1. Kansas State University
  2. »Division of Communications and Marketing
  3. »K-State Today
  4. »College of Education colleagues co-author article to inspire future Osage Nation...

K-State Today

March 16, 2018

College of Education colleagues co-author article to inspire future Osage Nation agricultural education leaders

Submitted by Patrice L. Scott

A doctoral student and two College of Education faculty members recently co-authored a journal article focusing on the unique intricacies of the Osage Nation's needs concerning agricultural education — intricacies that traverse sociocultural, geographical and jurisdictional complexities. 

Jann Hayman, educational leadership doctoral student and director of the department of natural resources for the Osage Nation, was the lead author of "New Horizons in the Osage Nation: Agricultural Education and Leadership Development."  

Alex RedCorn, assistant professor of educational leadership and member of the Osage Nation in Oklahoma, and Jeff Zacharakis, professor of educational leadership, were co-authors. The article was published in the "Journal of Research in Rural Education." 

"I am honored to have worked with Dr. RedCorn and Dr. Zacharakis on this publication, who were not only supportive of me but supportive of the belief that this publication can make a difference in Indigenous communities," Hayman said. "I believe this article can facilitate conversations of agricultural education development and inspire future Indigenous agricultural leaders." 

The authors explain Indigenous peoples' deep connection to the land and the need for an agricultural education program that encompasses their belief system and develops practices that will sustain the land for future generations. The overarching goal is to cultivate Osage-specific agricultural leaders with place-based identities.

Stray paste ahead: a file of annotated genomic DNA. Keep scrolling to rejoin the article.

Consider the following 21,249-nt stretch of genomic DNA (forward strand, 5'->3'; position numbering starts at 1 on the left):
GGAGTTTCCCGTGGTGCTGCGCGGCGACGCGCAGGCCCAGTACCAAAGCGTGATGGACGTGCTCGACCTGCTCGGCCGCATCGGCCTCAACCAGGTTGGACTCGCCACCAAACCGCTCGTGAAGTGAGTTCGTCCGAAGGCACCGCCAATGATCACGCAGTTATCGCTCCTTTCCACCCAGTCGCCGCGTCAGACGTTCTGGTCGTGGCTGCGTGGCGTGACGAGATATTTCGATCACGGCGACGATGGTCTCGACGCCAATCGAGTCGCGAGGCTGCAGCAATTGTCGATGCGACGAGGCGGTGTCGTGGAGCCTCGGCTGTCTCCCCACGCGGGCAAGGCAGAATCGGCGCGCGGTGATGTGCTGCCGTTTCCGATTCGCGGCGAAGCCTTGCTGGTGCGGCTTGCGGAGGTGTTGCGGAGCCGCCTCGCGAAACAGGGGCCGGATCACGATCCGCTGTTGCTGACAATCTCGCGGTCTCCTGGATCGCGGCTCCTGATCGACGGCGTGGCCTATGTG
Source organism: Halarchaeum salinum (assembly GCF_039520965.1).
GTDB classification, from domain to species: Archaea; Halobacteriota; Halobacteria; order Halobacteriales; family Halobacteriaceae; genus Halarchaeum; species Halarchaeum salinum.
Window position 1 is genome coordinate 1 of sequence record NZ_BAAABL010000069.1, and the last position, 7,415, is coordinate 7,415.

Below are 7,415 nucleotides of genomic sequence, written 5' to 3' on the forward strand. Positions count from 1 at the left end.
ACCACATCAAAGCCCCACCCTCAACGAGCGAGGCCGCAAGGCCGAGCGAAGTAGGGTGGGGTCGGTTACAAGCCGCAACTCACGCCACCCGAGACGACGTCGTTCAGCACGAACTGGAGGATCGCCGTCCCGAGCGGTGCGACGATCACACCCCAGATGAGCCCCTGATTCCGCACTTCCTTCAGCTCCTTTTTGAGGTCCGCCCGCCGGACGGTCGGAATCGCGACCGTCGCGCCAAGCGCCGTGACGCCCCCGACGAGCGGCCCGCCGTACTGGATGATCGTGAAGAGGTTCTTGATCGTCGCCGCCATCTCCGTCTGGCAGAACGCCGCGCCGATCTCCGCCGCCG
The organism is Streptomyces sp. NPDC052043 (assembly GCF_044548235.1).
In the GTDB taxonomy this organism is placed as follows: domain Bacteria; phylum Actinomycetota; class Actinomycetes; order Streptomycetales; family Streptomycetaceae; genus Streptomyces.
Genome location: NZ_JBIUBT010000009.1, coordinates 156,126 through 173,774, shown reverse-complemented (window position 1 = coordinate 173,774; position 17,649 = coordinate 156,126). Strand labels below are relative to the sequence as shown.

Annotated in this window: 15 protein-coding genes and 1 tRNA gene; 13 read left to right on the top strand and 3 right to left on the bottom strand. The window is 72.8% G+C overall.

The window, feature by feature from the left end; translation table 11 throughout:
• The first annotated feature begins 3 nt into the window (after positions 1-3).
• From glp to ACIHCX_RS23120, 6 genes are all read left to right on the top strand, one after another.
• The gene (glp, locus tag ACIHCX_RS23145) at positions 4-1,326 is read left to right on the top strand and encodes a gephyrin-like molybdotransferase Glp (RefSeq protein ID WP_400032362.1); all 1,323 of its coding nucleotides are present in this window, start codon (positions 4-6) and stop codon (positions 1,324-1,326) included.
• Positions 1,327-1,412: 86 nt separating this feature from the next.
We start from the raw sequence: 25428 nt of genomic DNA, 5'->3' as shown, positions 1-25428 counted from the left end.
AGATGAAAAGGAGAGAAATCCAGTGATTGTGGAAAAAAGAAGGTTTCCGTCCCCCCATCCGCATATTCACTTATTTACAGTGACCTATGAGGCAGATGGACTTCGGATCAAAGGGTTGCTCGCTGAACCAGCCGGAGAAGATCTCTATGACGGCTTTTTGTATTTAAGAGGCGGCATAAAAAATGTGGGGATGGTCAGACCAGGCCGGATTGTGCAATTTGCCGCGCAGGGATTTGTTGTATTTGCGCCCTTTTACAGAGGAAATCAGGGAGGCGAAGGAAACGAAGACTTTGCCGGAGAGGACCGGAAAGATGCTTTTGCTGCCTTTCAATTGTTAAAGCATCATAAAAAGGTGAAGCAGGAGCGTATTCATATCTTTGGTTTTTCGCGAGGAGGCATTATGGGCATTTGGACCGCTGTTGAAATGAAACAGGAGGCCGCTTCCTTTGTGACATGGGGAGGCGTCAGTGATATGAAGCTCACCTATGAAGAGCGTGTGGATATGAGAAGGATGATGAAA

RedCorn applauded Hayman's insight.

"Jann is to be commended for the work she put into this publication, as this article helps lay an important foundation in the literature for the development of Osage agricultural education in modern contexts," RedCorn said. "The value of an article such as this cannot be understated, as it offers both theoretical foundations for future research, as well as practical considerations for future program development." 

In 2006, the Osage Nation generated a 25-year strategic plan that highlighted six areas of focus: economic development, cultural preservation, education, health, minerals and natural resources, and governance and justice. While specific agricultural education goals were not originally outlined in the plan, the authors argue that developing agricultural education in the Osage Nation will still help the community further its progress across many of the stated areas of focus. Furthermore, since the Osage Nation has recently reacquired large amounts of acreage that historically belonged to the tribe, the authors claim that now is an opportune time for the development of place based, Osage specific agricultural education programming to help foster new generations of Osage land stewards to help manage that land in a culturally responsive manner.